I’ve actually debated about not including this in my countdown, mostly because there are many Godzilla fans that do not see this one, “All Monsters Attack” or “Godzilla’s Revenge,” as a Godzilla movie.
To be fair, I see where they are coming from on this. Unlike every other Godzilla film where the King of the Monsters plays an active role and most certainly exists in that world, one could argue that Godzilla does not exist in “Godzilla’s Revenge.” Instead, the film takes place basically in our world, where Godzilla is nothing more than a movie character and made to sell toys. Any time Godzilla is brought up by our main character, Ichiro, a seven-year old boy, the other characters role their eyes, like they are aware that Godzilla isn’t real since all of this takes place in Ichiro’s imagination.
Since Godzilla isn’t really in this movie that makes it hard for me to talk about. What I will say is that, as a kid, I despised this movie, probably more than I hate “Godzilla: Final Wars” now. If you’re going to advertise the movie as Godzilla getting is revenge on something, I expect to see Godzilla throwing his biggest rampage of all time, with an unbelievably angry Godzilla ready to destroy plenty of monsters. Instead, what we got was a film about a some little kid who wanders around empty warehouses and gets kidnapped by bank robbers, and ony briefly cuts to Godzilla.
But what really made me angry as a kid was that anytime the movie cut to scenes of Godzilla, they were just stock footage fights taken directly from other movies in the franchise, in particular “Ebirah, Horror of the Deep” (or “Godzilla vs. The Sea Monster”) and “Son of Godzilla.” Anything cool about this movie was taken directly from other movies, so why even bother with this one? I could just put in my copy of “Son of Godzilla” and watch the best parts of “Godzilla’s Revenge” there.
It also did not help that I utterly hated Godzilla’s son, Minilla, when I was young. I just thought he was annoying and took away from the better parts of Godzilla movies, and he was even worse here because they gave him an annoying voice. Oh yeah, Godzilla’s son talks in this movie, and can change his size too so he can interact with Ichiro. My opinion on Minilla has changed since then, but my thoughts on “Godzilla’s Revenge” haven’t changed too much (clearly, otherwise it wouldn’t be this low on my list).
Strangely enough though, a few years ago I started noticing that some Godzilla fans admitted that they loved “Godzilla’s Revenge.” For the longest time, I couldn’t understand why – all the best parts of the movie were taken from other better movies. But this peaked my curiosity, so I looked into this a bit further.
To these fans, “Godzilla’s Revenge” isn’t about Godzilla at all, but an entertaining children’s story about standing up for yourself against bullies. Ichiro lives in the industrial district in Tokyo, his parents are always working so he spends most of his time playing with his Godzilla toys and imagining what it would be like to meet Godzilla. He has a very vivid imagination and has grown accustom to lonliness.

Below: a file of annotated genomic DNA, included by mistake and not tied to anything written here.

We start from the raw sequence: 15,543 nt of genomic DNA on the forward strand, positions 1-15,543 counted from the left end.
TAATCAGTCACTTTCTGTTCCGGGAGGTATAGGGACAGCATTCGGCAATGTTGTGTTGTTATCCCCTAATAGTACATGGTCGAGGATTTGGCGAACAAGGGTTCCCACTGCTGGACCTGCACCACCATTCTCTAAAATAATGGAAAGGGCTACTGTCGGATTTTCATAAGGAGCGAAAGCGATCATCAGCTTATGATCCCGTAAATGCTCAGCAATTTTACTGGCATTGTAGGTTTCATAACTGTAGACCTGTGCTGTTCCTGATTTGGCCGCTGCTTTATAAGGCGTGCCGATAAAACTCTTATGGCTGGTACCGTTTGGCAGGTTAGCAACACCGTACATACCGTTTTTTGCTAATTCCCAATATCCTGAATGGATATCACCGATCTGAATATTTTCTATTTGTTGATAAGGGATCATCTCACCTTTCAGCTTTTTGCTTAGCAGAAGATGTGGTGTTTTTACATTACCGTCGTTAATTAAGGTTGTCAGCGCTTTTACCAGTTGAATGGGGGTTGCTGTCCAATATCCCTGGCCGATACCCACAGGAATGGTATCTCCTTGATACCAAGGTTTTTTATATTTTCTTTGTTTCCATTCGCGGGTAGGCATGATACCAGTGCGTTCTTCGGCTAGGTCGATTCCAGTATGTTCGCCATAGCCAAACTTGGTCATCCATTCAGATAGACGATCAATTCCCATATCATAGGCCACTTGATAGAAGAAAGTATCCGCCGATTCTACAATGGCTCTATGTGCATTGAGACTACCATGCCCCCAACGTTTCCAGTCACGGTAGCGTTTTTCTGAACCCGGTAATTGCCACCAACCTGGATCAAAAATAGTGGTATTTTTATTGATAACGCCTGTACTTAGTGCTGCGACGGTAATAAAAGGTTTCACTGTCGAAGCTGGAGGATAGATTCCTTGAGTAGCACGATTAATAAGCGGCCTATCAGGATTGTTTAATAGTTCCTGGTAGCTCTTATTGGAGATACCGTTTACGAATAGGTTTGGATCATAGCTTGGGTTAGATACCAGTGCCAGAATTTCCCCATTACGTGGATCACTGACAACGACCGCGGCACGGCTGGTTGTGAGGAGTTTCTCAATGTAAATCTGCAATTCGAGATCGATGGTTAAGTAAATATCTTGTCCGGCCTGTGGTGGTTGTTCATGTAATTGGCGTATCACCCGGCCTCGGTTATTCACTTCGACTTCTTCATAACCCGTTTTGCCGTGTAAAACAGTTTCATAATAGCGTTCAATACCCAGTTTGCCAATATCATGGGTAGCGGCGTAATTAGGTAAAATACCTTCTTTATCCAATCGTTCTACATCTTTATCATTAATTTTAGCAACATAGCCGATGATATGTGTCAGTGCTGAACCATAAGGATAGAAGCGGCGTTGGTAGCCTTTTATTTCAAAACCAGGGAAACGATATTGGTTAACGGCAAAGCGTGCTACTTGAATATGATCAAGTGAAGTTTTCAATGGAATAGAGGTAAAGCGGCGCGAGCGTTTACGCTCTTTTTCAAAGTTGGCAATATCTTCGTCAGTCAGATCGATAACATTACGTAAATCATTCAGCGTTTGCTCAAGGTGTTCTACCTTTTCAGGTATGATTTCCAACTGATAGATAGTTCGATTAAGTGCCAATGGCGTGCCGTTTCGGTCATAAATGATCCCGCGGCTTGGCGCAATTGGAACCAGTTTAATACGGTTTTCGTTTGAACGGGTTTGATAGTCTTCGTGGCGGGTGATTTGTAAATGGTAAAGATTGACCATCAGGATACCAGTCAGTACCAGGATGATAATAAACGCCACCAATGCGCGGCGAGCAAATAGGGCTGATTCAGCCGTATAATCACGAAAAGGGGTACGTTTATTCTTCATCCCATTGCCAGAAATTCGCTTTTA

But anytime he begins to enjoy himself in public, the school bullies seem to be right around the corner ready to ruin Ichiro’s fun. At first, he never stands up for himself and just lets the bullies do what they want to him. He nicknames the lead bully “Gabara” and retreats further into his fantasies. Eventually, he goes as far to imagine himself on Monster Island, befriending Minilla as the two watch Godzilla reenact many of his fights from other films. Minilla’s life seems to be just as chaotic as Ichiro’s though, as Godzilla keeps pressuring his son to be more like him and stand up to a monster that is bullying him, also named Gabara.
The point that lovers of this film make is that they were Ichiro at his age. They played with their Godzilla toys, they imagined what it would be like to meet him, while at the same time having to deal with the difficulties of growing up and standing up for yourself. Ichiro isn’t meant to be some annoying little brat that moves the story along, he’s supposed to be every little kid who admires some fictional character. His vivid imagination is what makes him so relatable, since we’ve all done something like that at one point in time.
And to the fans of “Godzilla’s Revenge” I say that I understand where you’re coming from and I respect that you love the movie on such a deeper level than I ever thought of when I was a kid.
That being said, I think most Godzilla fans either love or hate this movie, and it all depends on how you reacted to it as a child. If you found Ichiro relatable, sympathetic yet at the same time heroic, and didn’t come just for the stock footage monster fights, you probably liked “Godzilla’s Revenge” then and love it now. But if you didn’t care about Ichiro or his struggles through childhood, only interested in who Godzilla has to get his revenge on, then you probably hated this one and that isn’t going to change anytime soon.
Personally, I fall into the latter group. While my hatred for this one has died down in recent years, I cannot bring myself to enjoy any of it. This one has a big focus on monster scenes, even if it wants to tell a story about a little kid. So when you make that a large portion of the film, but mostly focus on stock footage, it is bound to leave very little impression on me.
So while I appreciate that love for “Godzilla’s Revenge” has grown in recent years, far more than I ever expected, this is still a bad Godzilla movie to me. Maybe it gets better if you don’t look at it as a Godzilla film, but I’ve never seen it as anything else since Godzilla still plays a major role in the movie. This will always be about Godzilla to me, and in that regard, I’ve always had a bad time with it.